"A Touch of Happy" Book Review

Written by Tony Jones

Published by HellBound Books

a touch of happy andrew kanago poster large

Written by Andrew Kanago
2019, 290 pages, Fiction
Released on 18th November 2019


Readers frequently come across novels with misleading titles, but Andrew Kanago’s A Touch of Happy really takes the biscuit in the name department. When Mark Peters touches both people and inanimate objects, he enters a trance like state after which he can draw scenes connected to the history of the object or the life of the person he has just touched. Because of this unique ability, Mark wears gloves 24/7 and shuns contact with others except for a few family members and his oldest friend, FBI agent Bill Mallory. He works in IT and lives a life which isolates himself from risks connected to relationships and others getting to know his secret.

The story is peppered with convincing flashback sequences which showcase how this gift has blighted Mark’s troubled existence. When he was a child, he became friendless after his classmates realised he was odd and was ruthlessly bullied when they noticed his tendencies to go into trances or revealed scary secrets about others in his class. Nobody likes a creepy kid and these sections cleverly help the reader connect with the troubled 2016 version of Mark, where most of the story is played out. However, even though we are given considerable context, Mark remains a difficult man to like with his many contradictions being revealed as the story develops. He may well be a fascinating character, but he is also a whiner and is forever feeling sorry for himself, a trait which might irritate some readers.

The opening chapter shows exactly how Mark’s strange ability works and sets the scene for what lies ahead. He has been recruited by his old friend Bill Mallory to help the FBI (off the books) with investigations they struggle to solve, particularly missing persons when there is still a chance the abducted might still be alive. Bill and Mark are in the bedroom of eight-year-old Quinn Hughes, who has been missing for a couple of days, however, whilst going through the little girl’s bedroom, Mark fails to make any positive connection and begins to suspect that the room might have been cleaned or objects switched and immediately suspects her parents. When he eventually touches a necklace genuinely connected to Quinn, he is filled of visions of her death and the abuse she suffered at the hands of her parents. Mark can both feel the moments of her death and reveals where the body is stashed, and her terrifying final moments remain with him like a terrible hangover or depression he cannot shake off. Perhaps I was too harsh calling him a ‘whiner’ in the previous paragraphs, as this is obviously a horrible thing to live with, feeling like it almost happened to himself.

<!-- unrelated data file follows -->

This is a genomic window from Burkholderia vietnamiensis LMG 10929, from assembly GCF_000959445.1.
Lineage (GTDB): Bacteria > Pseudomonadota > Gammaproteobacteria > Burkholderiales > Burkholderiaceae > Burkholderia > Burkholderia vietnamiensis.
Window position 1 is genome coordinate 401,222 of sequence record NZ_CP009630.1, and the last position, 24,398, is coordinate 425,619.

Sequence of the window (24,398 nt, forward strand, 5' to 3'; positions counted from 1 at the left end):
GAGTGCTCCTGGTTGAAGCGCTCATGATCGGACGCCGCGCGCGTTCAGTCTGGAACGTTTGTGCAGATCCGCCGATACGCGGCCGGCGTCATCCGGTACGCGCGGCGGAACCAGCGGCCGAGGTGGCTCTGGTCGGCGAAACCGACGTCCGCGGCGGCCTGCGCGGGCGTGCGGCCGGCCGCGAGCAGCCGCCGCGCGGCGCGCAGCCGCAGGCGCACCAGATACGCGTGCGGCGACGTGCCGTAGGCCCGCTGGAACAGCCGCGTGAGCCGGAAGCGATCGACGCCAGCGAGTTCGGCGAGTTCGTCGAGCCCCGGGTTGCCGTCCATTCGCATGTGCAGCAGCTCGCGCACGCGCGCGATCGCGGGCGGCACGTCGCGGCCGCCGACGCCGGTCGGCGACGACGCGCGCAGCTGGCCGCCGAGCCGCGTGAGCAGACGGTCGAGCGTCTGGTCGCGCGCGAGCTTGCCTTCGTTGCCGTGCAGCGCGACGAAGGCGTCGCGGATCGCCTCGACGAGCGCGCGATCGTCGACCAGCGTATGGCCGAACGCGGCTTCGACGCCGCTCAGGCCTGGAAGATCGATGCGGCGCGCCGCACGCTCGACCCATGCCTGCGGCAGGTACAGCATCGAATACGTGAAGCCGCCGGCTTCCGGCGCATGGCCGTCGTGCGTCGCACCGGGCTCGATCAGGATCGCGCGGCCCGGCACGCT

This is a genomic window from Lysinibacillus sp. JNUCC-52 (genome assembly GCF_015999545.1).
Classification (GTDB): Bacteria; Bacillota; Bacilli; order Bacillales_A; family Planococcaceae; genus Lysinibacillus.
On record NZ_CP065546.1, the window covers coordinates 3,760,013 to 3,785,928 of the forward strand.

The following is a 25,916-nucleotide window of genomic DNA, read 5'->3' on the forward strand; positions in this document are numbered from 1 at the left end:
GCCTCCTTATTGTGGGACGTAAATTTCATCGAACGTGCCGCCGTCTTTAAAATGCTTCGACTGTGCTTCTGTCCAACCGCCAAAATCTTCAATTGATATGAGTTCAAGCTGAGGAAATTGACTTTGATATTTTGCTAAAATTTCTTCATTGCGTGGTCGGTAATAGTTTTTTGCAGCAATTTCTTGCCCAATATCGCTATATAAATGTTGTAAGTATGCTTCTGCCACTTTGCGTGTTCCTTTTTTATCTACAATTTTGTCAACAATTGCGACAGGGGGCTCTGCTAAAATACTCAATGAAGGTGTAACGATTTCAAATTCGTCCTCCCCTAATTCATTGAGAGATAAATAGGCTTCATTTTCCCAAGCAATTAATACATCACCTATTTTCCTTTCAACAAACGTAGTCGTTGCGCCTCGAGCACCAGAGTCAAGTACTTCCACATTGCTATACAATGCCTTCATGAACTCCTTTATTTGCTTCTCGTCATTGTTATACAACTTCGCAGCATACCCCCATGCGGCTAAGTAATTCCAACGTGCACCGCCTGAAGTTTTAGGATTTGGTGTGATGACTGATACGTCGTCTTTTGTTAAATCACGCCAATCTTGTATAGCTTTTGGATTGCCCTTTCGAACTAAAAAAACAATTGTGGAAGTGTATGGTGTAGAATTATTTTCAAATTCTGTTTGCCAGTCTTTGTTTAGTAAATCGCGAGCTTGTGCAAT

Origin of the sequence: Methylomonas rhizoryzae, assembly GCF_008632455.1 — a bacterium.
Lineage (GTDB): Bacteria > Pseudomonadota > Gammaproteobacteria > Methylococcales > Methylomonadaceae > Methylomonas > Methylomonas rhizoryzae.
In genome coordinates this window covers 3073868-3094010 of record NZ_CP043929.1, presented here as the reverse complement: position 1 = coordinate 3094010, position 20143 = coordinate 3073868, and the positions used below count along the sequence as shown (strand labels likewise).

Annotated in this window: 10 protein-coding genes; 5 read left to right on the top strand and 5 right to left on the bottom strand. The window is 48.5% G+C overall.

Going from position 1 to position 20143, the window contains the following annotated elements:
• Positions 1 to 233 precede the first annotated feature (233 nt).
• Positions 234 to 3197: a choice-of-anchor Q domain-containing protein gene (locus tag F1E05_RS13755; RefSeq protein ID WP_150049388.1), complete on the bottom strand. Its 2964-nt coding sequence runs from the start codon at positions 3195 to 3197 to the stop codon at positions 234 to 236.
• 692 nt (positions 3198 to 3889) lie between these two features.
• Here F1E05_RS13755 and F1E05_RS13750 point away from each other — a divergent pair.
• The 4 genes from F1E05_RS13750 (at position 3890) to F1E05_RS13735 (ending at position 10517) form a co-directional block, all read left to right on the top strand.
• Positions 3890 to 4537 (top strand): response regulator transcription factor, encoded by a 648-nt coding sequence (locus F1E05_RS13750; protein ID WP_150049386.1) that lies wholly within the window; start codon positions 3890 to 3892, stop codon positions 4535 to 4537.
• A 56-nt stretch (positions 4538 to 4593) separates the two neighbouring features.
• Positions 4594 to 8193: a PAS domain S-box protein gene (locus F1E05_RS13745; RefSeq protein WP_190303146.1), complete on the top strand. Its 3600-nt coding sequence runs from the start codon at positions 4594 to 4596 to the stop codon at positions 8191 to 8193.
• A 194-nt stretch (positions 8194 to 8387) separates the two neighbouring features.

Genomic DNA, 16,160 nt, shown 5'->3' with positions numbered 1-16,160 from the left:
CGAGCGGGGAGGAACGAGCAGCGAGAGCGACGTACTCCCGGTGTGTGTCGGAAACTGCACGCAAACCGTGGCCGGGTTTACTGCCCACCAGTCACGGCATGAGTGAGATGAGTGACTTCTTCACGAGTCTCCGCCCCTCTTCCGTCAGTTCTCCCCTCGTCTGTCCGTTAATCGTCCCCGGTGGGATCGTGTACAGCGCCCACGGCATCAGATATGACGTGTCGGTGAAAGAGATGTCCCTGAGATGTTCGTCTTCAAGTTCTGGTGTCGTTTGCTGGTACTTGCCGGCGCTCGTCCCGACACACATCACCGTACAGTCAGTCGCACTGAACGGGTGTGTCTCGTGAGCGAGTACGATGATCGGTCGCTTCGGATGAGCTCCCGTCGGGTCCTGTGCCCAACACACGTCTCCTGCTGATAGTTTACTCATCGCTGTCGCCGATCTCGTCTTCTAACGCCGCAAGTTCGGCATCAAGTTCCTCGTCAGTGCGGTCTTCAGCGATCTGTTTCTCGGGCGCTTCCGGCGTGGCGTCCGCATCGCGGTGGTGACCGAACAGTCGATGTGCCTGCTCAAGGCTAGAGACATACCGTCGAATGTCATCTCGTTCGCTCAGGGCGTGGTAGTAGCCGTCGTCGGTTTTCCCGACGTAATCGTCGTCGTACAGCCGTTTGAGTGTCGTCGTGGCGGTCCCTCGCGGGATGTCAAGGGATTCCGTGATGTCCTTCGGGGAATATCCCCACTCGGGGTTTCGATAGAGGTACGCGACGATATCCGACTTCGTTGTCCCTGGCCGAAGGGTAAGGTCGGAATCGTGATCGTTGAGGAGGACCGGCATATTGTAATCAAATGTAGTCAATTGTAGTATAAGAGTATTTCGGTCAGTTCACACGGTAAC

Sections of A Touch of Happy meander away from the main paranormal plot and focus upon the relationships Mark has with Bill, his sister, niece and eventually, a teacher he is attracted to. As their friendship blossoms, he struggles to explain that there can be no physical contact. The early stages of the relationship are nicely played, but there came a point where I began to wonder of the true direction of the novel, as it sags in the middle section before an excellent twist in the final quarter. Mark has helped the FBI with previous cases and carries this intimate knowledge of serial killers and other murderers with him all the time, and the more frequently the FBI use his gift, he becomes slightly more frazzled and takes longer to recover. Although he is ‘retired’ soon, the FBI, once again, comes knocking when an old case comes back to haunt them.

HellBound Books are certainly a more versatile publisher than there name might suggest and release a decent amount of gory horror titles, however, A Touch of Happy shows their fiction also has strong elements of the traditional thriller with a supernatural twist. This is an easy book to read and enjoy, but ultimately it becomes bogged down in the middle section and seems to spend far too long deciding in the final direction. Why was the novel called A Touch of Happy? Initially, I thought it was a rather weak title, but in fact it provides a clue to a crucial part of the plot. You will have to read it yourself to find out.


Overall: 3.5 Star Rating Cover
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Tony Jones
Staff Reviewer
Such is Tony’s love of books, he has spent well over twenty years working as a school librarian where he is paid to talk to kids about horror. He is a Scotsman in exile who has lived in London for over two decades and credits discovering SE Hinton and Robert Cormier as a 13-year-old for his huge appetite for books. Tony previously spent five years writing The Greatest Scrum That Ever Was, a history book very few people bought. In the past he has written for Horror Novel Reviews and is a regular contributor to The Ginger Nuts of Horror website, often specialising in YA horror.
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